Anchor John Roberts, on the other hand, shifted the balance to the left by interviewing two supporters of ObamaCare who have an autistic child during a segment 13 minutes into the 7 am Eastern hour. Roberts sympathetically introduced Esther and Paul Hawkins: "Six months after President Obama signs the health care reform bill into law, insurance companies will not be allowed to deny coverage for kids because of preexisting medical conditions. The bill widens that measure to the rest of us by the year 2014. Now, critics say that's only going to add to the growing cost of delivering health care, but for some parents with uninsured kids, it's an awfully big relief."
About an hour later, Roberts brought on former Senator Bill Frist and former surgeon general Dr. David Satcher, both of whom support health care "reform:"
JOHN ROBERTS: The health care bill may have passed on Capitol Hill, but we all know that that won't stop the debate. So, what's going to work and what won't? Here to talk about the good, the bad and ugly: former Senate majority leader for the GOP and surgeon, Dr. Bill Frist, along with the former surgeon general for Presidents Clinton and Bush, Dr. David Satcher. He's now at the Morehouse School of Medicine. Gentlemen, great to see you this morning. Thanks so much for being with us. Let me address if I could, both as doctor, just to keep the playing field understandable and even here, and Dr. Frist, let start with you. You are in favor of sweeping health care reform. What passed the House last night- is that what it should look like?-Matthew Balan is a news analyst at the Media Research Center. You can follow him on Twitter here .
DR. BILL FRIST: You know, John, this is a start. The two issues are access, coverage issues and cost issues. This bill was limited, in the sense that it addressed just one of those issues, the coverage issues, and historically, if you look at what other countries done, they've done exactly the same thing. They said, let's get everybody in the pool and just worry about cost later, and that's what Massachusetts did. But the lesson is going to be- yes, a good first step in covering 32 million people, but we got to control the cost in a time of deficit, debt, global competitiveness, taxes going up, premiums likely going up- all of which is going to drive the cost of health care up and not down.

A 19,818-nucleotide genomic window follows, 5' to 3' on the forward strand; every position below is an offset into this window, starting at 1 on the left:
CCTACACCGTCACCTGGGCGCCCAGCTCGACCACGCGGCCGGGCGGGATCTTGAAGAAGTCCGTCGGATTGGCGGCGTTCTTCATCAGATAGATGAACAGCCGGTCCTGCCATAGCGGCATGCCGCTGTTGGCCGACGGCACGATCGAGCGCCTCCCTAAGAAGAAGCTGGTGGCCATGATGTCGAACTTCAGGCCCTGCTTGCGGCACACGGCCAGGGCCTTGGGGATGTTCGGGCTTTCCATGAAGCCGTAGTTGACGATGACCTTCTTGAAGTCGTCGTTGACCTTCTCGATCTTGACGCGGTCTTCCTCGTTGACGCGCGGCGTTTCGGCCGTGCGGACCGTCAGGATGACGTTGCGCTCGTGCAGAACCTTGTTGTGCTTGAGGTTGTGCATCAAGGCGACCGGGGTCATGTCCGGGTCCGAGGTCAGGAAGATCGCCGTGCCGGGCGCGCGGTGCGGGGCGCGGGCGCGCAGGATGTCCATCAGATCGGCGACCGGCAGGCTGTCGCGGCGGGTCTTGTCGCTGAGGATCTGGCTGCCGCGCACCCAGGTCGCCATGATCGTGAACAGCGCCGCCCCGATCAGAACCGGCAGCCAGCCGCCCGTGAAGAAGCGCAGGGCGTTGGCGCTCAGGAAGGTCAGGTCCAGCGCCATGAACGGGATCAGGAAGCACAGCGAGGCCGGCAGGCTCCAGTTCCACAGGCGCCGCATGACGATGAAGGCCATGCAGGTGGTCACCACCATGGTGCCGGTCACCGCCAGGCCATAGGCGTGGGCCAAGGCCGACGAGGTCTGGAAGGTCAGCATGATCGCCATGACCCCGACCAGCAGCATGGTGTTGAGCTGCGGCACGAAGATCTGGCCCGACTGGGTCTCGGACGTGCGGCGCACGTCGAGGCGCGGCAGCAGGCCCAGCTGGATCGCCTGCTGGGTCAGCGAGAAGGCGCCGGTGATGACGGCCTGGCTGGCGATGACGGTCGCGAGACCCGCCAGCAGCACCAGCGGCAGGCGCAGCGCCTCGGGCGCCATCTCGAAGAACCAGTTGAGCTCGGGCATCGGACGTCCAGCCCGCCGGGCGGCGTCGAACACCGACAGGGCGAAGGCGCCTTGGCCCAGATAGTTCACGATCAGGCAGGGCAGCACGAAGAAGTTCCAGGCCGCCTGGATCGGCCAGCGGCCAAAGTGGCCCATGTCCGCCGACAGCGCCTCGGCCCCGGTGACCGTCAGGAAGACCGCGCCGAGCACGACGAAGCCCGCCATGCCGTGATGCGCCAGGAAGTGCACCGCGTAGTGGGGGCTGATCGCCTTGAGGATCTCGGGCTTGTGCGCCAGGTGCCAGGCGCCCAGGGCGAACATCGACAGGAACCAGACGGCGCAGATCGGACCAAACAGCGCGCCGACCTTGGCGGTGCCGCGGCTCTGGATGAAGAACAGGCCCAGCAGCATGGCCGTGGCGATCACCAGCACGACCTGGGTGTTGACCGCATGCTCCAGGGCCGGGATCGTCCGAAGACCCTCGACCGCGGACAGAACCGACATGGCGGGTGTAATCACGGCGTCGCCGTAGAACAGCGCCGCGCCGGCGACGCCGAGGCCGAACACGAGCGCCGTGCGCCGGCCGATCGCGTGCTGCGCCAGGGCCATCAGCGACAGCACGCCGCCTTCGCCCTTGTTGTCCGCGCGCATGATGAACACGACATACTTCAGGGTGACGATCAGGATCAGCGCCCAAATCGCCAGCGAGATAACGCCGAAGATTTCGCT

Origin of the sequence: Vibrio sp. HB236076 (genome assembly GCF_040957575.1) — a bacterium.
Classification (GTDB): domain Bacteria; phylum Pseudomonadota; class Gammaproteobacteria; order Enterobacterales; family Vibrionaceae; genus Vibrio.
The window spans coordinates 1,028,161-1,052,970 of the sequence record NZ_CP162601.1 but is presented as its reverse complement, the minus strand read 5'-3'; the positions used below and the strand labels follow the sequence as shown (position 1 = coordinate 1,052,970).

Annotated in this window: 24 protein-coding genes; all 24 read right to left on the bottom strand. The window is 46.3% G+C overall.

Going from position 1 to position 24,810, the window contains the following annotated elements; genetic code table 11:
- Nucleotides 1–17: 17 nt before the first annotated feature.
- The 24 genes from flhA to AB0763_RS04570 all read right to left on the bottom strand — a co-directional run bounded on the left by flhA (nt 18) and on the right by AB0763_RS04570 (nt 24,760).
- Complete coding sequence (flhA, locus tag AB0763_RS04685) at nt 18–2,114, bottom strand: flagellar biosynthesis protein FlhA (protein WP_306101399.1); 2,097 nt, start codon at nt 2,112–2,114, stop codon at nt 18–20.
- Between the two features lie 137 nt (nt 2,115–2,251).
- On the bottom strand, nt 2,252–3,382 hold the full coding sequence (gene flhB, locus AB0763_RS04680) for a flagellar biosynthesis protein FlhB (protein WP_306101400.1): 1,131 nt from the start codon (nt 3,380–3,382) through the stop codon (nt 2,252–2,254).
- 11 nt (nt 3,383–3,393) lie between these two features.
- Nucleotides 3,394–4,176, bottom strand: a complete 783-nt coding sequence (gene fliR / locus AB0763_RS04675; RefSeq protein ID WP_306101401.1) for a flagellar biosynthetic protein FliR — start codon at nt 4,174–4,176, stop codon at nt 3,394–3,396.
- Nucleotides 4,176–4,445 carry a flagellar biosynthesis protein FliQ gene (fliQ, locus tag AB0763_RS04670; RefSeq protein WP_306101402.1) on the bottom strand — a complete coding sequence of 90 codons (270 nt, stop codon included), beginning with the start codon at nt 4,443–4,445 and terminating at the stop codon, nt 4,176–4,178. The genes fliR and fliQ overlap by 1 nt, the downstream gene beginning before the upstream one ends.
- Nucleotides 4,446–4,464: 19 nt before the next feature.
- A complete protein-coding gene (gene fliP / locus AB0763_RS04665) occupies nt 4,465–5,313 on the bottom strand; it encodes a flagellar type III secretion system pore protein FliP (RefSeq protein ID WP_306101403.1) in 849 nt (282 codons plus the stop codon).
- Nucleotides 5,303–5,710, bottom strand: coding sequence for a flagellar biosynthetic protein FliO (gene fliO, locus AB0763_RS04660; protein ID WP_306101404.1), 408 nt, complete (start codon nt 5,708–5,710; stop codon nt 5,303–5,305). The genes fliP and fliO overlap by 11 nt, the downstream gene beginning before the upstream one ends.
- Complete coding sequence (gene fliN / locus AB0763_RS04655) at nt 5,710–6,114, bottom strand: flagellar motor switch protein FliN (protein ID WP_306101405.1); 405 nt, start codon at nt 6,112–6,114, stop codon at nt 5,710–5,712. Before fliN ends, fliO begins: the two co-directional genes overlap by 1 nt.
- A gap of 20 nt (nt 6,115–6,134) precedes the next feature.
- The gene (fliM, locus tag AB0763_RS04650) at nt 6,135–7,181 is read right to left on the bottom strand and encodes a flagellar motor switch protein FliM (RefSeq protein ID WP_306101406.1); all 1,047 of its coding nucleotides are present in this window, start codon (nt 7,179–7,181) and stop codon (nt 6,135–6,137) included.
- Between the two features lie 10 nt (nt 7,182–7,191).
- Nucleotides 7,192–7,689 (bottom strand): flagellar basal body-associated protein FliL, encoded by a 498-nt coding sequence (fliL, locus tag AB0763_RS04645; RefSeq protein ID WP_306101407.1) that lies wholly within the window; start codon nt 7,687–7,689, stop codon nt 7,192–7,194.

ROBERTS: Let's talk in a second about ways to do that, but, first of all, Dr. Satcher, you said that this bill is not perfect. What would you liked to have seen in there that's not in there?
DR. DAVID SATCHER: First, let me say that I am delighted with this bill, because I think it's a very significant first step. I think it's good news for the 32 million people who will be included immediately. I think it's good news that people will not be dropped from their insurance because they get sick. I think it's good news because people will not be denied because of preexisting conditions. I'm delighted that primary care will be better supported, and even prevention. However, I wish that we were moved toward more emphasis on incentivizing prevention. I think we got to get to schools involved, in terms of physical education and nutrition. I think every family needs access to safe places to be physically active and fresh fruits and vegetables. So, how do you do that? You have to partner with the social determinants of health. But I'm delighted that we have made this great first step.
ROBERTS: All right. Some people argue that prevention is one way to lower health costs because healthy people use less health care. Dr. Frist, what else would you like to see done to contain the cost of health care? Our Dr. Sanjay Gupta last week talked with the CEO-